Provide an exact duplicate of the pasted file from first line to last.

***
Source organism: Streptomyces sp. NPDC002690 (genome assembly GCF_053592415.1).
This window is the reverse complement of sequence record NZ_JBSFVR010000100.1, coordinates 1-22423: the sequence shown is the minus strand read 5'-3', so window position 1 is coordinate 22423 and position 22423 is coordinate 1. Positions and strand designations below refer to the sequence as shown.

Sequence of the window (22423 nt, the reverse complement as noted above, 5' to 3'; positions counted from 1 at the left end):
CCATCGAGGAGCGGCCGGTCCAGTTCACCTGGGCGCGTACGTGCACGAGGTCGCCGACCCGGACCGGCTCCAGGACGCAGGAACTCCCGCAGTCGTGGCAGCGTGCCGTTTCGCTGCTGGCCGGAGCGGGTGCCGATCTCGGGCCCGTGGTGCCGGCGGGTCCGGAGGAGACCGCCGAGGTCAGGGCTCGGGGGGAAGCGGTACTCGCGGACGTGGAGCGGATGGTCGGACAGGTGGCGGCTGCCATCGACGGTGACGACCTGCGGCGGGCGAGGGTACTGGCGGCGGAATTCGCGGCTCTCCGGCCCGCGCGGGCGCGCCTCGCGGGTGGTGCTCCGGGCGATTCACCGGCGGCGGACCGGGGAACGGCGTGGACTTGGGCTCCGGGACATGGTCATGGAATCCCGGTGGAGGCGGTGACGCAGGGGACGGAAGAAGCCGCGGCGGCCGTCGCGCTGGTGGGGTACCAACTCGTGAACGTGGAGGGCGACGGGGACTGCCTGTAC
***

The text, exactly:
Source organism: Streptomyces sp. NPDC002690 (genome assembly GCF_053592415.1).
This window is the reverse complement of sequence record NZ_JBSFVR010000100.1, coordinates 1-22423: the sequence shown is the minus strand read 5'-3', so window position 1 is coordinate 22423 and position 22423 is coordinate 1. Positions and strand designations below refer to the sequence as shown.

Sequence of the window (22423 nt, the reverse complement as noted above, 5' to 3'; positions counted from 1 at the left end):
CCATCGAGGAGCGGCCGGTCCAGTTCACCTGGGCGCGTACGTGCACGAGGTCGCCGACCCGGACCGGCTCCAGGACGCAGGAACTCCCGCAGTCGTGGCAGCGTGCCGTTTCGCTGCTGGCCGGAGCGGGTGCCGATCTCGGGCCCGTGGTGCCGGCGGGTCCGGAGGAGACCGCCGAGGTCAGGGCTCGGGGGGAAGCGGTACTCGCGGACGTGGAGCGGATGGTCGGACAGGTGGCGGCTGCCATCGACGGTGACGACCTGCGGCGGGCGAGGGTACTGGCGGCGGAATTCGCGGCTCTCCGGCCCGCGCGGGCGCGCCTCGCGGGTGGTGCTCCGGGCGATTCACCGGCGGCGGACCGGGGAACGGCGTGGACTTGGGCTCCGGGACATGGTCATGGAATCCCGGTGGAGGCGGTGACGCAGGGGACGGAAGAAGCCGCGGCGGCCGTCGCGCTGGTGGGGTACCAACTCGTGAACGTGGAGGGCGACGGGGACTGCCTGTAC